If you don't know, our daughter Ashley has left-hemiplegic dystonic Cerebral Palsy due to a mid-cerebral arterial branch stroke at 6 months of age following a fall which wrenched her neck and tore her caratid artery. Sounds fun! You can read more about it here. (I just posted my first link!)
It's not been an easy 12 years but it could have been so much worse. Her original prognosis was that of an 18 month old in an adult body! But God said, "Ha!" She has had 5 orthopedic surgeries: two heel cord lengthenings, one tendon transfer, one leg lengthening; plates on her "good" leg to inhibit growth and the removal of those plates.
There's been years of seizures. Possible brain surgeries. Drug trails. Drug removals. Emotional unheavals. Learning difficulties.
Oh, but God has been faithful!
So, here we go -
Dystonia is a neurological movement disorder in which sustained muscle contractions cause twisting
and repetitive movements.
Myoclonus is brief, involuntary twitching of a muscle or a group of muscles. It describes a medical sign
and, generally, is not a diagnosis of a disease. The myoclonic twitches are usually caused by sudden
muscle contractions. A hiccup is a myoclonic reaction.
Doctors go back and forth between the two terms above to describe the condition. But this we do know: she is in chronic pain, mostly in her back. The meds dope her and make her too drowsy, tempermental and angry and, one wonderful drug - depressed.
Their suggetsions run two courses:
1.) Insertion of a Baclofen Pump -
Baclofen Pump The procedure for insertion of an intrathecal baclofen pump lasts 1-1.5 hours. The pump is inserted under the covering of the abdominal muscles while the patient is under a general anesthetic. A small catheter is inserted through a needle into the spinal fluid and is threaded upward toward the neck. The catheter is tunneled under the skin to the abdomen and is connected to the pump. The pump is filled with the drug baclofen and is programmed by a computer to continuously release a specified dose that is determined by the physician. http://www.neurosurgery.pitt.edu/pediatric/spasticity/surgical.html#Baclofen
2.) Deep Brain Stimulation -
Deep brain stimulation (DBS) is a method of treating dystonia and tremor that involves an operation in which thin blunt wires (electrodes) are surgically implanted precisely into a small area deep in the brain. If the abnormal movement affects one side of the body, one electrode is inserted (on the opposite side of the brain than the body is affected). If both sides of the body are affected, bilateral (both sides) electrodes are inserted. The electrodes are tunneled under the skin down the neck and are connected to an electrical stimulator unit than can be programmed with a computer to stimulate the area of the brain at the tip of the electrode. The idea behind DBS is that fast electrical stimulation (130 times a second) interrupts the abnormal electrical circuit within the brain that is causing the abnormal movements. www.neurosurgery.pitt.edu/pediatric/spasticity/surgical.html#dps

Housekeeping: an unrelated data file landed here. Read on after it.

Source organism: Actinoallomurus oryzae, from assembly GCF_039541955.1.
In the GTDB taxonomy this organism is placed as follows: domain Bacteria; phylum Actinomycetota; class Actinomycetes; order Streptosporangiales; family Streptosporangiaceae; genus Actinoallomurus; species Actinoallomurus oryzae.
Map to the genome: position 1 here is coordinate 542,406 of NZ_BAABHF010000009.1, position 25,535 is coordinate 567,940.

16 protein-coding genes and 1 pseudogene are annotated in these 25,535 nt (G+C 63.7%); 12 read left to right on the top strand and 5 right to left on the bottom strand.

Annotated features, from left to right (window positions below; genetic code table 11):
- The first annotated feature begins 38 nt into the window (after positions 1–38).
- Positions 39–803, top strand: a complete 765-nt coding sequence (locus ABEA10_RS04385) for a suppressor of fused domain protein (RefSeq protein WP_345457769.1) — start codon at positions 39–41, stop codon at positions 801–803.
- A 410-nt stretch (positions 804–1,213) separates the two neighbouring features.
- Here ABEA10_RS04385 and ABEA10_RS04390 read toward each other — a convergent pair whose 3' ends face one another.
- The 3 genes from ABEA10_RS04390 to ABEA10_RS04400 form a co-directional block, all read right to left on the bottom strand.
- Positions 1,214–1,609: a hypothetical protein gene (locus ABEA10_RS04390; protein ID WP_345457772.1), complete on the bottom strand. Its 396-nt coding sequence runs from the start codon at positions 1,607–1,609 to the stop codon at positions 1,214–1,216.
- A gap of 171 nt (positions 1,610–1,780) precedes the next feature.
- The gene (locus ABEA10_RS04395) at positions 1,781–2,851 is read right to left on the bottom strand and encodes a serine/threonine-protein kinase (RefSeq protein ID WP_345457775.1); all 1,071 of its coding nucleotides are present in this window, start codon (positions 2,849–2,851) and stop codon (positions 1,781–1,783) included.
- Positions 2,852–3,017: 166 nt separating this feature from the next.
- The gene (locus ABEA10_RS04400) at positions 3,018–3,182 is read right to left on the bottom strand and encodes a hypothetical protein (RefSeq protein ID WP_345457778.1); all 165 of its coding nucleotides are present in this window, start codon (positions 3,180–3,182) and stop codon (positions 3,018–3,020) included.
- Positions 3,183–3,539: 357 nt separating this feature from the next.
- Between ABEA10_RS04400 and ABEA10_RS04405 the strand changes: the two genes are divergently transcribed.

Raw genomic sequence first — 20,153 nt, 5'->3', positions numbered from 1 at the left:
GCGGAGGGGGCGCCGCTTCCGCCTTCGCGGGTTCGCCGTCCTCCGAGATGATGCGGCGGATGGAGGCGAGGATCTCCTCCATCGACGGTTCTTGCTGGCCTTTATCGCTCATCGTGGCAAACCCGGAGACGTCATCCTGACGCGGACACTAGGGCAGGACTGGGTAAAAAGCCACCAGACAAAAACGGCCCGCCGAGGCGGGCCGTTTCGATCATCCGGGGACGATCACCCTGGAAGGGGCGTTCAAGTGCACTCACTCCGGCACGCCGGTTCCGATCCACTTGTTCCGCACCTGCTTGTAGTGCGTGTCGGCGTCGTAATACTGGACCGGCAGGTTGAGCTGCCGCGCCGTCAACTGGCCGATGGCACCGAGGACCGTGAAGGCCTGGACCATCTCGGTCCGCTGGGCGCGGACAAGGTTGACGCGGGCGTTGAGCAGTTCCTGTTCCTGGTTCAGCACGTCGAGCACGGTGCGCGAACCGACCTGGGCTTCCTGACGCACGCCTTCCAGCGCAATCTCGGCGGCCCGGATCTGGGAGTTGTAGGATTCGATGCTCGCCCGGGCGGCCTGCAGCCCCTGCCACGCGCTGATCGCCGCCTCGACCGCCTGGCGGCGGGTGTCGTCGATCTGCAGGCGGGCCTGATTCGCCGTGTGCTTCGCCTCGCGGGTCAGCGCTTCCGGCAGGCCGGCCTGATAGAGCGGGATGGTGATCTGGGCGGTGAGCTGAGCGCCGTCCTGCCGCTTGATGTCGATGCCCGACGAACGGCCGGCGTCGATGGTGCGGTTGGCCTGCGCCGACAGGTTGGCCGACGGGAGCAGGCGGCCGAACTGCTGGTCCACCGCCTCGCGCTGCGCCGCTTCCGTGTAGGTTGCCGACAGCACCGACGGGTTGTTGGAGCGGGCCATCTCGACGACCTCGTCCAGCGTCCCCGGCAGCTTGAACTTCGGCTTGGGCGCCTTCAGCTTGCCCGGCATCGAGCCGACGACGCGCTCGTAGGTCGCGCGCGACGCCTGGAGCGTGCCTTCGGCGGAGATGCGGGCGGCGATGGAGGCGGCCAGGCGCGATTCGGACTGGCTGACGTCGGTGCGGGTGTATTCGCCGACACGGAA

In two weeks, we visit again with the Neurologist in Denver. At that time, she may decide both are best, neither are any good or choose just one. Currently, the team is leaning towards Option #1 - Baclofen Pump.
How does that work?
On December 6, under general anesthesia, she will have a test dose of Baclofen inserted into her spinal column. After 2-3 hours of laying flat, doctors and therapists will begin evaluating her improvement. They will discuss their results and by 2pm give us a Go or No Go. A "Go" means surgery on December 8th and approximately 3-5 days in the hospital to adjust the medication and give the spinal column time to seal and heal.
A "No Go" means we look at two clinics on brain stimulation - Pittsburgh or Fort Worth. I have family in Texas, so I would be more inclined to go there. (Okay, it's Texas. 'Nuff said.)
How does Ashley feel? Well, the pain is wearing on her. We see her doctor again today. Baclofen pump - doesn't bother her so much. Brain surgery? Forget it! (Thanks to an episode of House where a brain surgery was screwed up, she will not even entertain the idea.)
Dozens of folks have lined up to shave their head if she has brain surgery! She smiles at that thought - a bald-headed church! A bald-headed family! wahahahaha!
How is Chris? He's our warrior - telling her to buck up, she can do this!
How does mom feel? Honestly? A little Weary. Not fearful. The path was laid long ago. But I know this road, been on it for a long time, it's as long and dreary as I40 through New Mexico and Texas. Honestly, I feel like a Gladiator. It's another fight. I know we will win. But is strains the nerves to hear the crowd cheer, my muscles are tight in expectation of the conflict but I'm on my knees preparing in the Heavenlies.
How does dad feel? It's his baby girl.
Not long after Ashley's stroke, my Great Uncle died. I loved that man! He had such a great sense of humour. I was so lucky to spend so much time with my Uncle PeeWee. On the way to his funeral, a song began to play - (I've taken the liberty of changing a few pronouns).
She's My Chld
I'm down on my knees again tonight
I'm hoping this prayer will turn out right
See there is a girl that needs Your help
I've done all that I can do myself
Her mother is tired
I'm sure You can understand
Each night as she sleeps
She goes in to hold her hand
And she tries not to cry
As the tears fill her eyes
Can You hear me?
Am I getting through tonight?
Can You see her?
Can You make her feel all right?
If You can hear me
Let me take her place somehow
See, she's not just anyone
She's my Child
Sometimes late at night I watch her sleep
I dream of the girl she'd like to be
I try to be strong and see her through
But God who she needs right now is You
Let her grow old
Live life without this fear
What would I be
Living without her here
She's so tired and she's scared
Let her know that You're there
That pretty much says it all.